Following the drawbacks of 2016, the equity market is showing signs of a turnaround. With recent events and policies, there is rising optimism that Nigeria has put its worst performance behind it. In Q2’17, the equity market saw a significant improvement in trading activity, with the average daily value traded increasing by 93.8%, from N2.1 billion in Q1’17 to N4.1 billion in Q2’17.
Market activity was driven primarily by domestic activity, with total domestic trade value berthing at N142.9 billion in Q2’17 compared to foreign trades within the same period (N117.6 billion). We expect the equity market return in H2’17 to be primarily shaped by salient policy decisions taken in H1’17 such as the efficiency and sustained liquidity in the ‘Investor/Exporter’ window in the FX market as well as the implementation of the 2017 national budget.
The economy has started reaping the benefits of these policies as already seen by the year-to-date performance of the equity market (H1’17: +23.80%). Whilst we foresee a somewhat positive outlook in the Nigerian equity market in H2’17, we cannot overemphasize the fact that this outlook is hinged on the following catalysts and how they play out in the second half of the year;
Domestic investors maintaining the momentum in H2– Following from Q2 performance, we expect domestic participation- both retail and institutional to ramp up in H2. The domestic market has without a doubt had its fair share of hills and troughs in 2017, but however, seeing as domestic investors outplayed their foreign counterparts in the equity market, holding 54% of total equity market share in H1, we expect this trend to continue in H2.
We anticipate that the market will be largely driven by domestic institutional investors who constituted 70% of total domestic investments in H1 and with total domestic trades increasing by 84% YoY. Institutional investors recorded volumes of about N86.2 billion in Q2 as opposed to the volumes by domestic retail investors within the same period (N56.7 billion).
We attribute the increase in domestic institutional trades to four factors – significant increase in local proprietary positions by dealers following a depressed 2016 and in view of cheap valuations, new pension policies especially the allowance given to pension fund managers to invest in bank holding companies and increased allocation to equities by local asset managers.
In H2, we expect the implementation framework for the new multi-fund structure introduced by PENCOM to be released, which should be a major catalyst for the equity market. Hence, we expect increased participation by pension fund managers in equities and believe the positive sentiment in the equity market will be sustained.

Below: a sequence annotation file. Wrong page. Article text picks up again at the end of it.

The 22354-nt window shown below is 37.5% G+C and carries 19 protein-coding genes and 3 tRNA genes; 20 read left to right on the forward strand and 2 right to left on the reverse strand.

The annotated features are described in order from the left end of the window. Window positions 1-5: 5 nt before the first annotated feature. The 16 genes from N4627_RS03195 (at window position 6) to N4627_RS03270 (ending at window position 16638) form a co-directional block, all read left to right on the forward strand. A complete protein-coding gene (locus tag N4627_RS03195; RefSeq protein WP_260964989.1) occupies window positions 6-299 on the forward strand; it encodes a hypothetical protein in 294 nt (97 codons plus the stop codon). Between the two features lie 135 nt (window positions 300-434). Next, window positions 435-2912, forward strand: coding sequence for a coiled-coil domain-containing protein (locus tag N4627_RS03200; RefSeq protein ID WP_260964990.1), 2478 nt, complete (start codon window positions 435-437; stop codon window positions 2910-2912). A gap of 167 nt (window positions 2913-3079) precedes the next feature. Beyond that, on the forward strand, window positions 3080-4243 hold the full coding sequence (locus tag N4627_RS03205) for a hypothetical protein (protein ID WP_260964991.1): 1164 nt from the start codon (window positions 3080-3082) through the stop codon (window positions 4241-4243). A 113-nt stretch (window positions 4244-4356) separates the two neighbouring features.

CBN’s NAFEX window likely to attract more FPIs in H2’17–
So far, this window has allowed for a more market determined exchange rate of the Naira for investors and exporters which has had a direct impact on portfolio inflows. A number of funds have adjusted their pricing template to reflect the NAFEX rate. At this new window, over $3.8 billion has been traded from inception till date.
With the seemingly easier accessibility to FX by foreign institutional investors at the NAFEX window and the sustainability of FX liquidity at the window since its commencement, we believe many more frontier-focused equity managers will be more inclined to increase their allocation to Nigerian equities in H2’17.
… But MSCI postponed decision remains a risk – A key risk to our expectation of increased foreign participation in Nigerian equities in H2 remains the MSCI indecisiveness on Nigeria’s state in the frontier market index and the fact that the decision on a potential reclassification has been shifted to November 2017.
On the 15th of June 2016, Morgan Stanley Capital International (MSCI) announced its proposition to remove Nigeria from its MSCI FMI and reclassify the country’s index as a standalone index due to capital mobility issues.
The decision, which was expected to be announced on the 20th of June 2017 has been postponed to November, creating some apprehension amongst foreign investors.
Possible Decline in oil prices is also key risk to H2 equities outlook–
Oil prices in Q1’17 remained stable at average of $55/barrel as the OPEC crude oil production cuts remained effective. However, these prices dipped to around $50/barrel, and fell further to a year low of $44/barrel in June owing to expectation of an increase in Shale Oil production.
The expectation of a rising shale production has created some uncertainty in the effectiveness of the OPEC cuts on the global fronts.
As a country still largely reliant on oil exports as its major source of FX, this may have some negative consequences on our current FX situation which has been the largest deterrent to FPIs aiming to invest in the Nigerian market.